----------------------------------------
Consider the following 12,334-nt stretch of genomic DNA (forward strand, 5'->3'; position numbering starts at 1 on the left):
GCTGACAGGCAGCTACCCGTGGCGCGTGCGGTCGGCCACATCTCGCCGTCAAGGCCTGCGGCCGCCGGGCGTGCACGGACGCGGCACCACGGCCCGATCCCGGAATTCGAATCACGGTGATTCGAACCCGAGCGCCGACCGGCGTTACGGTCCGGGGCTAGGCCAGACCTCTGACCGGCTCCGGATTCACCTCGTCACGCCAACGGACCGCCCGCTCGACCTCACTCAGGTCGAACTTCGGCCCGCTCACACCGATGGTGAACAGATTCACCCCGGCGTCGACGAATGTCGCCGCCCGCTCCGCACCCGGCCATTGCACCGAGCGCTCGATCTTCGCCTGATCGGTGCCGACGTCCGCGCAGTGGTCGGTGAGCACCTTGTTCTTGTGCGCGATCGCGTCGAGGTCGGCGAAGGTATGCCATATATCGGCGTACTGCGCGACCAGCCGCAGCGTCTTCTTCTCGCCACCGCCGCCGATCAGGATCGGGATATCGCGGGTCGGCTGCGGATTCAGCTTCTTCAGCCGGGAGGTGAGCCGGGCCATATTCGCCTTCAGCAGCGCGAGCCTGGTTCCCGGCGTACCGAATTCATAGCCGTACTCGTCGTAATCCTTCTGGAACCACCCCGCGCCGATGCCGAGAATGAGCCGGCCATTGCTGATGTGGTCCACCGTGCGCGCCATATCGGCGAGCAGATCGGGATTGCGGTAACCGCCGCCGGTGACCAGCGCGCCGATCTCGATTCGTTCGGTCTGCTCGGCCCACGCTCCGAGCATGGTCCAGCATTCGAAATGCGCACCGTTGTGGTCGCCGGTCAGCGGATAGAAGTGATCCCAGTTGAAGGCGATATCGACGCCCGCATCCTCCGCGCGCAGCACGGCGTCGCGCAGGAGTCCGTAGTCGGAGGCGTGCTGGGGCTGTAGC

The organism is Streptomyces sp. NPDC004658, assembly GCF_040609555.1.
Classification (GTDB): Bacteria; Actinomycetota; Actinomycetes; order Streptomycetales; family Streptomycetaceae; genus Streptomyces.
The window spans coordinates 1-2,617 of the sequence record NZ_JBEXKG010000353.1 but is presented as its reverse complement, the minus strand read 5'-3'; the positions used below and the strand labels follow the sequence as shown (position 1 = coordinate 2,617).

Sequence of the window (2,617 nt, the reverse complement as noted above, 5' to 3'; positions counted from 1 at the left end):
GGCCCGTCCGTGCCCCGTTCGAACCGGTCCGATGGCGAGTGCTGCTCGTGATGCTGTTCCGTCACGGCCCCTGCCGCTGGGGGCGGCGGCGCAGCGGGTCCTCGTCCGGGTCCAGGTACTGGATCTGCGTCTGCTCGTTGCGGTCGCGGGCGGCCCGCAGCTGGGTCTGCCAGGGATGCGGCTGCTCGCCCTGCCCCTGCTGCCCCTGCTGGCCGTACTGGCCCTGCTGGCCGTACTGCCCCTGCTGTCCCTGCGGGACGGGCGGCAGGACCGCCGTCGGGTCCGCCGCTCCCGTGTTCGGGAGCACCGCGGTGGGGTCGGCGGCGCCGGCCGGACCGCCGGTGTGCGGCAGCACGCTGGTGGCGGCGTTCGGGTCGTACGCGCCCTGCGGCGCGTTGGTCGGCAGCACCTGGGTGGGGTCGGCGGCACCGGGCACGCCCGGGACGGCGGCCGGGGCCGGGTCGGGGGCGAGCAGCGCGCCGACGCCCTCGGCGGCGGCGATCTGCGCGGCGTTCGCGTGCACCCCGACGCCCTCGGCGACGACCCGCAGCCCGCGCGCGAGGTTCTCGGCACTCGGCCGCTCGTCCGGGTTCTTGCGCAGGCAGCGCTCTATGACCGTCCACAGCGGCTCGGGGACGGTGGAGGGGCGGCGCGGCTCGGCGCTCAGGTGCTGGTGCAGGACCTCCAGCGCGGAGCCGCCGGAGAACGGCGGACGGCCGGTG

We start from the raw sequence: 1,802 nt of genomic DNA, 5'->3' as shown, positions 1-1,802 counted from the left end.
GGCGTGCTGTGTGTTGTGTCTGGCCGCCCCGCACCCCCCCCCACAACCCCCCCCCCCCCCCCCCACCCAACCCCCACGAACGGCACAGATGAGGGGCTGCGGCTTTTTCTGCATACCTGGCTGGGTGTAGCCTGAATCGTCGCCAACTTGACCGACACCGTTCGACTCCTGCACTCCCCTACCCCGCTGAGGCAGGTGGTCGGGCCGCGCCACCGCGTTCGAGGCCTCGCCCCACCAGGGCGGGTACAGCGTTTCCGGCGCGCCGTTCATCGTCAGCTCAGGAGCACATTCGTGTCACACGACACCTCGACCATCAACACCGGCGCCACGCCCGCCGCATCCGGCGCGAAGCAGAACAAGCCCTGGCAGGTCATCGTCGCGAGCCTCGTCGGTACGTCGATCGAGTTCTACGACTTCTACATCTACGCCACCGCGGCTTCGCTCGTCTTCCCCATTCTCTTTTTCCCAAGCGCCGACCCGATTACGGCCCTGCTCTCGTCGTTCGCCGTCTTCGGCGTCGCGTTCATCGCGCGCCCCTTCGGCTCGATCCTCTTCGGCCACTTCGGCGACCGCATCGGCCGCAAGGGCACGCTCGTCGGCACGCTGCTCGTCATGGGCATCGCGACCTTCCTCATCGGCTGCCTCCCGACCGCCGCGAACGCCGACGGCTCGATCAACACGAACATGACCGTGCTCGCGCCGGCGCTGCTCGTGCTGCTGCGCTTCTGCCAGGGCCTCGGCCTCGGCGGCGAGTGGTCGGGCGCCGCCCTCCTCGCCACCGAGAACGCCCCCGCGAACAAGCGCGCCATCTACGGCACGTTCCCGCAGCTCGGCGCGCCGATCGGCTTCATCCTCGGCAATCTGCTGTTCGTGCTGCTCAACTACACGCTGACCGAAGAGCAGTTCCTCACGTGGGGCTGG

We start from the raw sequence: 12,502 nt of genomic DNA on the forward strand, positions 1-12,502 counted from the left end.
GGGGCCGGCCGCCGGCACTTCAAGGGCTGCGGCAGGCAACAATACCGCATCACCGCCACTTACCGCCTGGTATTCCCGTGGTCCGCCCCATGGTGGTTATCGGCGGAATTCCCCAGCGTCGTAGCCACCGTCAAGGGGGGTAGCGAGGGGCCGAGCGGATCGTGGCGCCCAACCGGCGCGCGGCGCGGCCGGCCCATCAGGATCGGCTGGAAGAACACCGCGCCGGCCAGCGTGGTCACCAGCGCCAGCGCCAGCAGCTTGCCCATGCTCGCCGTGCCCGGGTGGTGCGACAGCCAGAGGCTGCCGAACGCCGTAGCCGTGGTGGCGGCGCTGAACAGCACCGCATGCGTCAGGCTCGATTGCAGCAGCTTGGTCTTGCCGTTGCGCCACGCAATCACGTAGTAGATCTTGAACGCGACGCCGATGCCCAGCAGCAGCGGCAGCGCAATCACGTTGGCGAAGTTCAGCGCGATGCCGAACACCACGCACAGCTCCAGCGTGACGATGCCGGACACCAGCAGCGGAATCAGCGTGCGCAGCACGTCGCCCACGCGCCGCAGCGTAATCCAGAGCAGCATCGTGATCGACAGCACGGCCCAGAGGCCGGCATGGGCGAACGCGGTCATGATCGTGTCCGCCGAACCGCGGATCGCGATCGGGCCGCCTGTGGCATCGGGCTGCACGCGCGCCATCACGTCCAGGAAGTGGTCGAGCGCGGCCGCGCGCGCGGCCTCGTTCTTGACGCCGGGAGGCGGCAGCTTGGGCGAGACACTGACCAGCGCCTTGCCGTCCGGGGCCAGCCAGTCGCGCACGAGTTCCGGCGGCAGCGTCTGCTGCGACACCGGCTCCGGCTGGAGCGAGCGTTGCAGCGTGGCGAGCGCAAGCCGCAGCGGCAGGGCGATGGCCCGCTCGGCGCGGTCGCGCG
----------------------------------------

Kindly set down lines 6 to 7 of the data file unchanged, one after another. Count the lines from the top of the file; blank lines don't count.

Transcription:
Sequence of the window (2,617 nt, the reverse complement as noted above, 5' to 3'; positions counted from 1 at the left end):
GGCCCGTCCGTGCCCCGTTCGAACCGGTCCGATGGCGAGTGCTGCTCGTGATGCTGTTCCGTCACGGCCCCTGCCGCTGGGGGCGGCGGCGCAGCGGGTCCTCGTCCGGGTCCAGGTACTGGATCTGCGTCTGCTCGTTGCGGTCGCGGGCGGCCCGCAGCTGGGTCTGCCAGGGATGCGGCTGCTCGCCCTGCCCCTGCTGCCCCTGCTGGCCGTACTGGCCCTGCTGGCCGTACTGCCCCTGCTGTCCCTGCGGGACGGGCGGCAGGACCGCCGTCGGGTCCGCCGCTCCCGTGTTCGGGAGCACCGCGGTGGGGTCGGCGGCGCCGGCCGGACCGCCGGTGTGCGGCAGCACGCTGGTGGCGGCGTTCGGGTCGTACGCGCCCTGCGGCGCGTTGGTCGGCAGCACCTGGGTGGGGTCGGCGGCACCGGGCACGCCCGGGACGGCGGCCGGGGCCGGGTCGGGGGCGAGCAGCGCGCCGACGCCCTCGGCGGCGGCGATCTGCGCGGCGTTCGCGTGCACCCCGACGCCCTCGGCGACGACCCGCAGCCCGCGCGCGAGGTTCTCGGCACTCGGCCGCTCGTCCGGGTTCTTGCGCAGGCAGCGCTCTATGACCGTCCACAGCGGCTCGGGGACGGTGGAGGGGCGGCGCGGCTCGGCGCTCAGGTGCTGGTGCAGGACCTCCAGCGCGGAGCCGCCGGAGAACGGCGGACGGCCGGTG